Furthermore, Verisk's flexible technology infrastructure allows the company to expand its operations with minimal capital investments. The firm's largest cost component is the cost of developing its infrastructure, predictive models, and analytical tools, which are mostly fixed. Therefore the incremental cost of adding new members is very low, allowing the company to expand its margins while its membership base grows.
Verisk's current net profit margin is 21.23%, currently lower that its 2010 margin of 21.31%. In terms of income and revenue growth, the company has a three-year average revenue growth of 14.23% and a three-year net income average growth of 21.35%. Its current revenue year over year growth is 17.0%, higher than its 2010 revenue growth of 10.83%. The current net income year-over-year growth is 16.58%, lower than its 2010 net income year-over-year growth of 91.57%.
In terms of valuation ratios, Verisk is trading at a price/book of -76.9 times, a price/sales of 6.0 times, and a price/cash flow of 21.2 times in comparison to industry averages of 2.9 times, 1.5 times, and 10.8 times, respectively. It is essential to analyze the current valuation of Verisk and check how it is trading in relation to its peer group.
Verisk owes a fair amount of debt on its balance sheet. By the end of the third quarter of fiscal 2011, its net debt position stood at $960 million with a debt/EBITDA ratio of 1.6. Nevertheless, I believe the debt load is manageable. The firm generates solid cash flows, which came in at $300 million or 26% of revenues in fiscal 2010 and covered its interest expense almost 9 times.
4. Hyatt Hotels (H)
Hyatt Hotels is a Chicago-based worldwide hospitality company that manages, franchises, owns and develops Hyatt branded hotels, resorts and residential and vacation ownership properties around the globe. Its hotels and resorts provide business centers, car rentals, catering, weddings, fitness centers, hotel shops, lounges, meetings and events, pools, and restaurants. It has hotel locations in North America, Asia, Europe, Latin America, Caribbean, Australia, New Zealand, Africa, and the Middle East. The company's objective is to offer authentic hospitality by making a difference in the lives of the people they are in contact with every day.
Adjusted EBITDA was $143 million in the fourth quarter of 2011 compared to $118 million in the fourth quarter of 2010, an increase of 21.2%. Net income attributable to Hyatt was $52 million, or $0.31 per share, in the fourth quarter of 2011 in comparison to net income attributable to Hyatt of $6 million, or $0.03 per share, in the fourth quarter of 2010. Adjusted for special items, net income attributable to Hyatt was $52 million, or $0.31 per share, in the fourth quarter of 2011 in comparison to net income attributable to Hyatt of $12 million, or $0.07 per share, during the fourth quarter of 2010. Comparable owned and leased hotels RevPAR increased 6.0% in the fourth quarter of 2011 in comparison to the fourth quarter of 2010.
Owned and leased hotel operating margins raised 310 basis points in the fourth quarter of 2011 compared to the fourth quarter of 2010. Comparable owned and leased hotel operating margins increased 180 basis points in the fourth quarter of 2011 in comparison to that same period in 2010. The firm added seven properties in the fourth quarter of 2011.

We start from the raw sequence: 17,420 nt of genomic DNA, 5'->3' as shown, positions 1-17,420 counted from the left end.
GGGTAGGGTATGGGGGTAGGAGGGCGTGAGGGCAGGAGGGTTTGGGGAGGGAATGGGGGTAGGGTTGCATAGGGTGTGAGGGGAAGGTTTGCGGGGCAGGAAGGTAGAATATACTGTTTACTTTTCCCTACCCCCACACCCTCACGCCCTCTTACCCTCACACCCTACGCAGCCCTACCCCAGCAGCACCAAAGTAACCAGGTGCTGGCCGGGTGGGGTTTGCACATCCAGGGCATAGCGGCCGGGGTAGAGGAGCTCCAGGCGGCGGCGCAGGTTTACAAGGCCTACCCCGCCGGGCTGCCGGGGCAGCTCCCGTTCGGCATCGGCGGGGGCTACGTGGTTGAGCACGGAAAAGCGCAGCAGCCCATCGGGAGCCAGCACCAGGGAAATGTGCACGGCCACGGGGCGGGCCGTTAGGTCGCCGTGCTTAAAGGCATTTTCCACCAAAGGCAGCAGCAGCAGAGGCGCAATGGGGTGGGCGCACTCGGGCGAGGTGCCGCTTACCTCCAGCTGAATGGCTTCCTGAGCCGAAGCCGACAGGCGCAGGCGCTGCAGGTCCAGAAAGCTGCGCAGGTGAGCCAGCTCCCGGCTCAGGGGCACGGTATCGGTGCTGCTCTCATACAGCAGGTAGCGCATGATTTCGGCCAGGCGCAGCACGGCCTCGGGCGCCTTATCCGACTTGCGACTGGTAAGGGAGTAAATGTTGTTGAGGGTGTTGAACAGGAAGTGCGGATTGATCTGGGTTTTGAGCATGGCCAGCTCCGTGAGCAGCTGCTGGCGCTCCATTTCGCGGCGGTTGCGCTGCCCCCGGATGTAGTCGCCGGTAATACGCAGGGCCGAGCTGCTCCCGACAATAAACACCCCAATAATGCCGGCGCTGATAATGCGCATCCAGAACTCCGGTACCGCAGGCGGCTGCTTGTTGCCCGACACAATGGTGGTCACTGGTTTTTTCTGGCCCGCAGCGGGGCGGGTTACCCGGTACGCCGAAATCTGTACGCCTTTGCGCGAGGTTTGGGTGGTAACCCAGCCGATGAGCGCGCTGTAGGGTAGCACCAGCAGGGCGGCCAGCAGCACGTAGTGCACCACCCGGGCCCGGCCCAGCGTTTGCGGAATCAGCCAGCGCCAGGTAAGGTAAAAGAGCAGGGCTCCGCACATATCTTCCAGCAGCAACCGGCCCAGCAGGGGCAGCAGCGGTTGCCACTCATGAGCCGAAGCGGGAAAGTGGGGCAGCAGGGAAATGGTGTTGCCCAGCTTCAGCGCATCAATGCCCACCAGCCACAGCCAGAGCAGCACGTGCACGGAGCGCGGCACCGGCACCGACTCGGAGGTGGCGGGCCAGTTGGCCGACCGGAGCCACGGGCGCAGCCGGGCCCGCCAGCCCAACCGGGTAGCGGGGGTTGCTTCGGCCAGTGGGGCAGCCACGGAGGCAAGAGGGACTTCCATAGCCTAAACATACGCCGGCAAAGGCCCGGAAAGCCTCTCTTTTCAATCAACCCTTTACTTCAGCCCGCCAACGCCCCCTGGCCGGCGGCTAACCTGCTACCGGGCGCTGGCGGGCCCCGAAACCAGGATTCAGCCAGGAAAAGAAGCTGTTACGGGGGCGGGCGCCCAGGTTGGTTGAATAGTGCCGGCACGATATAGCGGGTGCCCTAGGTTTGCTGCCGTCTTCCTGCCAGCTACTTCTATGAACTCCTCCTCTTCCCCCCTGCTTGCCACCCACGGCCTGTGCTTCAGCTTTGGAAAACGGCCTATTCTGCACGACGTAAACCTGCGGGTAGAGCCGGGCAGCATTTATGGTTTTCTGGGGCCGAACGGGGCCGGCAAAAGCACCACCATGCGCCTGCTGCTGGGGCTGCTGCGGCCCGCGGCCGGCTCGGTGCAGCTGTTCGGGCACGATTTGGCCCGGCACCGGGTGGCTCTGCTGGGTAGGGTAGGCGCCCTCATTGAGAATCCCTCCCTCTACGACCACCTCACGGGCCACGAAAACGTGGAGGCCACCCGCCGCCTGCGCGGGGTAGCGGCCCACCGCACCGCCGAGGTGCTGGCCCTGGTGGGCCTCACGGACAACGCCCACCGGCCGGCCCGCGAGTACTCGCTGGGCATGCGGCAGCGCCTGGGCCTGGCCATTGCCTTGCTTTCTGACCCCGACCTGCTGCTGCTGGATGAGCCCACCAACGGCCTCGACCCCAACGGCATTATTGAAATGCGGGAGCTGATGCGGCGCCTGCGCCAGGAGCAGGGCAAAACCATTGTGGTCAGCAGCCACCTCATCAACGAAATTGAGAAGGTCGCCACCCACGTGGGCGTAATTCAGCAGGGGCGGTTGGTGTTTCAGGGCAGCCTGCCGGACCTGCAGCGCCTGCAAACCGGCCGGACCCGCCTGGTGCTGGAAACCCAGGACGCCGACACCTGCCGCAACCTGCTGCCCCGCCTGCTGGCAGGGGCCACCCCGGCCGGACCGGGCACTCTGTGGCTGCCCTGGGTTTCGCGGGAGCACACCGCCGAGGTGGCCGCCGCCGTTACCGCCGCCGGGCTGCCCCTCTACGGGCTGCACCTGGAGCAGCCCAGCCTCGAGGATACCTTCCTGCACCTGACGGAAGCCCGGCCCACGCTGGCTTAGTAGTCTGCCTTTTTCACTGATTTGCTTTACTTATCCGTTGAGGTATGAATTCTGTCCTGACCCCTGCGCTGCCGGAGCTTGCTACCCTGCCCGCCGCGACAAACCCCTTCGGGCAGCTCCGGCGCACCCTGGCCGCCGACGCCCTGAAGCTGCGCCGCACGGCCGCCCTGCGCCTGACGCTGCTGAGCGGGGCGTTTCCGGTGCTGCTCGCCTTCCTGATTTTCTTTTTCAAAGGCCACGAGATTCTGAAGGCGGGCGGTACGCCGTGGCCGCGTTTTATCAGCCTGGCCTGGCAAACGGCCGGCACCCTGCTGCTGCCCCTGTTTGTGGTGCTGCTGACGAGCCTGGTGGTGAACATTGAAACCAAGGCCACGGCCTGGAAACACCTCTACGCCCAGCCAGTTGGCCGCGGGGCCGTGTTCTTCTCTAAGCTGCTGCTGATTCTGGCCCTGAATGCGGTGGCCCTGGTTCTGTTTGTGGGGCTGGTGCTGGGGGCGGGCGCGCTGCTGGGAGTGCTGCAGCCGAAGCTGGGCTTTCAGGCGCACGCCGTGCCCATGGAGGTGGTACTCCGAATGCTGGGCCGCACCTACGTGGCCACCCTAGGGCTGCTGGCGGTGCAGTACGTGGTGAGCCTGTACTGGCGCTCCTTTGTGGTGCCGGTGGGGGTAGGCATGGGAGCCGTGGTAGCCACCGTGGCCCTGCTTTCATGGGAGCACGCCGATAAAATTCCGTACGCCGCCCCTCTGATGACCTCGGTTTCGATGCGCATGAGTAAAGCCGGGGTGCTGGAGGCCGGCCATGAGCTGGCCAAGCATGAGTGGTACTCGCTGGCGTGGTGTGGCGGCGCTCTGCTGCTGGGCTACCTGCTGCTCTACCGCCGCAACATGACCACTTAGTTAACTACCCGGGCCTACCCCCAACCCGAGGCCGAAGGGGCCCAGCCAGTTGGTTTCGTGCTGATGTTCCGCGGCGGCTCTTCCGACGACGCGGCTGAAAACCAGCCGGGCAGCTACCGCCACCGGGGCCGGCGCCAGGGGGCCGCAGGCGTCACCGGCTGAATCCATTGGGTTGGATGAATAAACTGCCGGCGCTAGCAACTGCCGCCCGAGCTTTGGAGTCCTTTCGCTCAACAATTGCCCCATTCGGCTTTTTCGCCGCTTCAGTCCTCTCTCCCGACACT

Hyatt Hotels is glad to see sustained transient business travel around the world in the fourth quarter. Demand from this segment was the primary driver of their results in 2011, and although group demand in the U.S. was stronger in the fourth quarter of 2011 than in 2010, corporations remain cautious about making longer-term commitments and this continues to limit visibility into forward bookings.
The company is engaged to enriching its brand management expertise and has dedicated significant resources and new systems capabilities to expand its knowledge of its guests and of the meeting planners and corporate travel managers who are current and prospective Hyatt customers. The firm is now applying all of these data and insights to improve its provision of authentic hospitality in ways that will differentiate its brands and it is doing this against a backdrop of extremely strong growth in its loyal customer base -- Hyatt Gold Passport membership expanded by 15% in 2011.
Furthermore, its select-service brands keep gaining momentum. There has been over 14% RevPAR growth in the select-service segment over the past two years, and it intends to build on the back of the 75% expansion of its extended-stay properties in the U.S. and the first openings of Hyatt Place properties outside of the U.S. in 2012. The momentum continues with several developing hotels that will double its presence by 2014.
Hyatt's current net profit margin is 3.06%, currently higher that its 2010 margin of 1.87%. Its current return on equity is 2.27%, lower than the +20% standard I look for in companies I invest but higher than its 2010 average ROE of 1.3%.
In terms of income and revenue growth, Hyatt has a three-year average revenue growth of -1.22% and a three-year net income average growth of -12.38%. Its current revenue year-over-year growth is 4.85%, lower than its 2010 revenue growth of 5.92%. The current net income year-over-year growth is 71.21%. In terms of valuation ratios, Hyatt is trading at a price/book of 1.4 times, a price/sales of 1.9 times, and a price/cash flow of 18.0 times in comparison to industry averages of 3.9 times, 1.7 times, and 12.6 times, respectively.
Hyatt's financial health has increasingly improved since the end of the recession, and the firm's financial health is average among large global hotel operators. EBITDA/interest expense improved to 7.2 times in 2010 from 5.7 times in 2009, and there's and estimate that interest coverage will improve to more than 8 times in 2011. I predict that the company will easily be in compliance with financial covenants in 2011 and 2012.